While organizations increasingly implement web-enabled ideation systems to access the collective intelligence of their distributed employees, recent studies show that most attempts to use these systems underperform or fail. This article draws on a qualitative case study of the Ericsson system “Idea Boxes” to explore a novel approach to manage ideation based on the use of the moderator role. The aim of this study is to understand to what extent and how the introduction of moderators can contribute to a better management of web-enabled ideation systems and to overcome the shortcomings commonly associated with their use. The contribution of this study to innovation literature is threefold. First, it develops a conceptual framework that gives insights into the practices implemented by moderators to manage ideation, namely: (1) formulating an ideation strategy, (2) combining means for community building, and (3) formalizing the ideation process. It focuses on unfolding their key complementarities. Second, this study relates these practices to the shortcomings of web-enabled ideation systems with respect to the sourcing, filtering, and handling of employees' ideas. It discusses how the identified practices can help organizations address these shortcomings by stimulating sustained employee participation, increasing the quality and fit of the ideas generated, and ensuring their efficient selection and integration. Third, this article compares moderators to other innovation roles discussed in the new product development literature with the aim of broadening the future research agenda toward an investigation of emerging organizational roles having limited formal authority to manage innovation. The findings of this study provide valuable guidelines to managers to implement more sophisticated approaches for a better management of the ideation process through web-enabled ideation tools.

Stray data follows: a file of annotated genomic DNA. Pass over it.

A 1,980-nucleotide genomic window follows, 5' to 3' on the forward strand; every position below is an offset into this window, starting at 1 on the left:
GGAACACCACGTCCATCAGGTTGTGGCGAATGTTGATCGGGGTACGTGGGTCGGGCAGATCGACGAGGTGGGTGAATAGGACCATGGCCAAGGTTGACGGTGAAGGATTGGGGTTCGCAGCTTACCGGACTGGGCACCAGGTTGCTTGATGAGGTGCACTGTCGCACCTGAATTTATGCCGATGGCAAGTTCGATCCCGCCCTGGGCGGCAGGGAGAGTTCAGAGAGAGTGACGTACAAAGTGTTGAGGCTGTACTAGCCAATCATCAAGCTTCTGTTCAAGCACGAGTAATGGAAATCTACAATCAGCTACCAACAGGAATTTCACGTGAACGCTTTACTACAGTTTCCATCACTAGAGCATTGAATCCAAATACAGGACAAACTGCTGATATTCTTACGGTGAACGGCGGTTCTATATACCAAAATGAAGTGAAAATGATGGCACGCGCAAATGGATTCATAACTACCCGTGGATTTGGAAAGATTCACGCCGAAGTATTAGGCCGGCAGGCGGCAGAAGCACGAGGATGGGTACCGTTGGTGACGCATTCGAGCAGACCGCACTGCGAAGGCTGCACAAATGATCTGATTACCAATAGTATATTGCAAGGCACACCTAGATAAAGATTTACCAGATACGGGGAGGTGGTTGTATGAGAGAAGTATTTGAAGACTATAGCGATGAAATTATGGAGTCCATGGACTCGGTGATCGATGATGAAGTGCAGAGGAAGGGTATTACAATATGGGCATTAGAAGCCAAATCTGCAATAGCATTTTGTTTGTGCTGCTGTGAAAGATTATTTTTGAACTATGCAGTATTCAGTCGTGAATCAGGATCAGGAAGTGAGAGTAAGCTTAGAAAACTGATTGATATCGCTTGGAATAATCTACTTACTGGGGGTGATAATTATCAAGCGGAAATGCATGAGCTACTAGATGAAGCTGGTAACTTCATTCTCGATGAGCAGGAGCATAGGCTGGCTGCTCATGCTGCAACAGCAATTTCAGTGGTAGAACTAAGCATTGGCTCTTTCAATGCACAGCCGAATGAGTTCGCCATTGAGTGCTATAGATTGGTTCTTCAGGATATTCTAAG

• 4. Boccardelli, P.
    et al.
    Annosi, M. C.
    Brunetta, F.
    Magnusson, Mats
    KTH, School of Industrial Engineering and Management (ITM), Machine Design (Dept.), Integrated Product Development. KTH, School of Industrial Engineering and Management (ITM), Machine Design (Dept.), Product Innovation Technology.
    Learning and innovation in hybrid organizations: Strategic and organizational insights2017Book (Other academic)
    Abstract [en]

    Reflecting the emergence of new organizational forms and hybrid organizations, this edited collection explores the processes of exchange, collaboration and technological management that have changed organizational structures. By investigating the impact that inter-organizational collaboration can have on the production and implementation of ideas within new firms, this study contributes to the growing field of innovation and responds to the need for a greater understanding of renewed processes. The authors argue that collaborations need to go beyond existing practices to create emerging paths such as bricolage, experimentation, effectuation and learning. Drawing together a diverse body of literature on the internal dynamics that drive organizational change, Learning and Innovation in Hybrid Organizations presents multiple perspectives on combining organizational flexibility with learning and innovation, and provides implications for future practice. © The Editor(s) and The Author(s) 2018.